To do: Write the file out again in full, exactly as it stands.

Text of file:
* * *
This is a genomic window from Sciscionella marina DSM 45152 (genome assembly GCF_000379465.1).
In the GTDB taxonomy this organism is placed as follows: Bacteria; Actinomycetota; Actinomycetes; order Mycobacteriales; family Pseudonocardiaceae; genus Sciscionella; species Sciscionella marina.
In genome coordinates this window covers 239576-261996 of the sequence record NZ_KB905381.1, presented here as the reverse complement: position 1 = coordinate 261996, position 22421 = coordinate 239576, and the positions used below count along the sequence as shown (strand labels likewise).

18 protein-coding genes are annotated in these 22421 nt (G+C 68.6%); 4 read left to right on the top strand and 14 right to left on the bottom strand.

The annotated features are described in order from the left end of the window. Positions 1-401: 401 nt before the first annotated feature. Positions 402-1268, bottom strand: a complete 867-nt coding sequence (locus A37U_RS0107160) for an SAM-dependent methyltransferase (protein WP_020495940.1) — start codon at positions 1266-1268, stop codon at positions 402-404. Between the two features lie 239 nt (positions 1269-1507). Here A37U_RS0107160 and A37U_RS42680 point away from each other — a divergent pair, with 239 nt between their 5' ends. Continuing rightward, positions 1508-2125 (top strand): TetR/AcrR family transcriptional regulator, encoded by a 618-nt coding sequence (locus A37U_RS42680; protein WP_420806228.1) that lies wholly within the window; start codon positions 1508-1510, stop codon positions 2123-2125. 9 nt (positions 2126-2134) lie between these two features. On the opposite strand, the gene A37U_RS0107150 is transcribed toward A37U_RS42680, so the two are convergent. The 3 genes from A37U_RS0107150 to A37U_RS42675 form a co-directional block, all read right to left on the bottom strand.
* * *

This is a genomic window from Sciscionella marina DSM 45152 (genome assembly GCF_000379465.1).
In the GTDB taxonomy this organism is placed as follows: Bacteria; Actinomycetota; Actinomycetes; order Mycobacteriales; family Pseudonocardiaceae; genus Sciscionella; species Sciscionella marina.
In genome coordinates this window covers 239576-261996 of the sequence record NZ_KB905381.1, presented here as the reverse complement: position 1 = coordinate 261996, position 22421 = coordinate 239576, and the positions used below count along the sequence as shown (strand labels likewise).

18 protein-coding genes are annotated in these 22421 nt (G+C 68.6%); 4 read left to right on the top strand and 14 right to left on the bottom strand.

The annotated features are described in order from the left end of the window. Positions 1-401: 401 nt before the first annotated feature. Positions 402-1268, bottom strand: a complete 867-nt coding sequence (locus A37U_RS0107160) for an SAM-dependent methyltransferase (protein WP_020495940.1) — start codon at positions 1266-1268, stop codon at positions 402-404. Between the two features lie 239 nt (positions 1269-1507). Here A37U_RS0107160 and A37U_RS42680 point away from each other — a divergent pair, with 239 nt between their 5' ends. Continuing rightward, positions 1508-2125 (top strand): TetR/AcrR family transcriptional regulator, encoded by a 618-nt coding sequence (locus A37U_RS42680; protein WP_420806228.1) that lies wholly within the window; start codon positions 1508-1510, stop codon positions 2123-2125. 9 nt (positions 2126-2134) lie between these two features. On the opposite strand, the gene A37U_RS0107150 is transcribed toward A37U_RS42680, so the two are convergent. The 3 genes from A37U_RS0107150 to A37U_RS42675 form a co-directional block, all read right to left on the bottom strand.